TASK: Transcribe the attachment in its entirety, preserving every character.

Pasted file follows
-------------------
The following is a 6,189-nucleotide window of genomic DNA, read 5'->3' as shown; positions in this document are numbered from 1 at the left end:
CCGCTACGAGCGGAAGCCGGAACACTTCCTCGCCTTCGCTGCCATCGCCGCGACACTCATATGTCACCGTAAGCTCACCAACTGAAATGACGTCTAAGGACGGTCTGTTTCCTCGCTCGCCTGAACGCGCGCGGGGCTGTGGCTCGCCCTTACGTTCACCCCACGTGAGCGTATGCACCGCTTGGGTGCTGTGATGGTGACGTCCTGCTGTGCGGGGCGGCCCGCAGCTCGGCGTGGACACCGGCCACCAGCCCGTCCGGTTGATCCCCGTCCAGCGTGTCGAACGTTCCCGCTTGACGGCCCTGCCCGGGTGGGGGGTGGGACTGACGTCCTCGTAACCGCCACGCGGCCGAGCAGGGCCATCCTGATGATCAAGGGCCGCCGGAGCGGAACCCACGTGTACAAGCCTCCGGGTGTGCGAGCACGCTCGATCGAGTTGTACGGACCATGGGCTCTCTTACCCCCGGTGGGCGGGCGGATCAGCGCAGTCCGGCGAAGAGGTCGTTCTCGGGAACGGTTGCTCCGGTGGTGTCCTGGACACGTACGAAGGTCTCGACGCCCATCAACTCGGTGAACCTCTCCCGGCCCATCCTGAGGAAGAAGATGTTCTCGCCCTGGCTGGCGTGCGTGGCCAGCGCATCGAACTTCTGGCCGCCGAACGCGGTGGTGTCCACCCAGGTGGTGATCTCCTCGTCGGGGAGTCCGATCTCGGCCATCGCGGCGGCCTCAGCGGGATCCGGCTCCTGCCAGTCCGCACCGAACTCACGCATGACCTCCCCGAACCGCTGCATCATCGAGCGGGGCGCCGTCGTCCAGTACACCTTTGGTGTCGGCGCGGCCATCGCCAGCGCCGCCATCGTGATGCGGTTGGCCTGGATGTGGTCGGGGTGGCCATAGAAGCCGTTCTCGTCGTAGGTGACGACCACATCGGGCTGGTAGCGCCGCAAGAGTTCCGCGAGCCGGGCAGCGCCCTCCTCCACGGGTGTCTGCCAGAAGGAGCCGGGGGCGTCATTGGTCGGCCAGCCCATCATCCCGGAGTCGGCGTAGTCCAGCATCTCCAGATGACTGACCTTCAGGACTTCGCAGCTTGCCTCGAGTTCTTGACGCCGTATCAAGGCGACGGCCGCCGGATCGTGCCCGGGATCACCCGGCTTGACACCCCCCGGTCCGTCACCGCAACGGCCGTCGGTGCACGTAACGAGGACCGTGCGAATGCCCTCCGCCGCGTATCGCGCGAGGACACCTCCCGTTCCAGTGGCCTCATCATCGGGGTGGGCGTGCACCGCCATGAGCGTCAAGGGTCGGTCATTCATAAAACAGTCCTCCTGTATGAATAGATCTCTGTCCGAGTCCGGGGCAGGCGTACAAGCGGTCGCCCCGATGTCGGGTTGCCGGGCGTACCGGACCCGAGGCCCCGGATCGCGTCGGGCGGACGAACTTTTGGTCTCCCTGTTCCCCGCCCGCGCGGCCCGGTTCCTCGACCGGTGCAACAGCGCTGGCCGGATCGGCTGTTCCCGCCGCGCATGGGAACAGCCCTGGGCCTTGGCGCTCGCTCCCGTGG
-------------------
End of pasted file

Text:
The following is a 6,189-nucleotide window of genomic DNA, read 5'->3' as shown; positions in this document are numbered from 1 at the left end:
CCGCTACGAGCGGAAGCCGGAACACTTCCTCGCCTTCGCTGCCATCGCCGCGACACTCATATGTCACCGTAAGCTCACCAACTGAAATGACGTCTAAGGACGGTCTGTTTCCTCGCTCGCCTGAACGCGCGCGGGGCTGTGGCTCGCCCTTACGTTCACCCCACGTGAGCGTATGCACCGCTTGGGTGCTGTGATGGTGACGTCCTGCTGTGCGGGGCGGCCCGCAGCTCGGCGTGGACACCGGCCACCAGCCCGTCCGGTTGATCCCCGTCCAGCGTGTCGAACGTTCCCGCTTGACGGCCCTGCCCGGGTGGGGGGTGGGACTGACGTCCTCGTAACCGCCACGCGGCCGAGCAGGGCCATCCTGATGATCAAGGGCCGCCGGAGCGGAACCCACGTGTACAAGCCTCCGGGTGTGCGAGCACGCTCGATCGAGTTGTACGGACCATGGGCTCTCTTACCCCCGGTGGGCGGGCGGATCAGCGCAGTCCGGCGAAGAGGTCGTTCTCGGGAACGGTTGCTCCGGTGGTGTCCTGGACACGTACGAAGGTCTCGACGCCCATCAACTCGGTGAACCTCTCCCGGCCCATCCTGAGGAAGAAGATGTTCTCGCCCTGGCTGGCGTGCGTGGCCAGCGCATCGAACTTCTGGCCGCCGAACGCGGTGGTGTCCACCCAGGTGGTGATCTCCTCGTCGGGGAGTCCGATCTCGGCCATCGCGGCGGCCTCAGCGGGATCCGGCTCCTGCCAGTCCGCACCGAACTCACGCATGACCTCCCCGAACCGCTGCATCATCGAGCGGGGCGCCGTCGTCCAGTACACCTTTGGTGTCGGCGCGGCCATCGCCAGCGCCGCCATCGTGATGCGGTTGGCCTGGATGTGGTCGGGGTGGCCATAGAAGCCGTTCTCGTCGTAGGTGACGACCACATCGGGCTGGTAGCGCCGCAAGAGTTCCGCGAGCCGGGCAGCGCCCTCCTCCACGGGTGTCTGCCAGAAGGAGCCGGGGGCGTCATTGGTCGGCCAGCCCATCATCCCGGAGTCGGCGTAGTCCAGCATCTCCAGATGACTGACCTTCAGGACTTCGCAGCTTGCCTCGAGTTCTTGACGCCGTATCAAGGCGACGGCCGCCGGATCGTGCCCGGGATCACCCGGCTTGACACCCCCCGGTCCGTCACCGCAACGGCCGTCGGTGCACGTAACGAGGACCGTGCGAATGCCCTCCGCCGCGTATCGCGCGAGGACACCTCCCGTTCCAGTGGCCTCATCATCGGGGTGGGCGTGCACCGCCATGAGCGTCAAGGGTCGGTCATTCATAAAACAGTCCTCCTGTATGAATAGATCTCTGTCCGAGTCCGGGGCAGGCGTACAAGCGGTCGCCCCGATGTCGGGTTGCCGGGCGTACCGGACCCGAGGCCCCGGATCGCGTCGGGCGGACGAACTTTTGGTCTCCCTGTTCCCCGCCCGCGCGGCCCGGTTCCTCGACCGGTGCAACAGCGCTGGCCGGATCGGCTGTTCCCGCCGCGCATGGGAACAGCCCTGGGCCTTGGCGCTCGCTCCCGTGG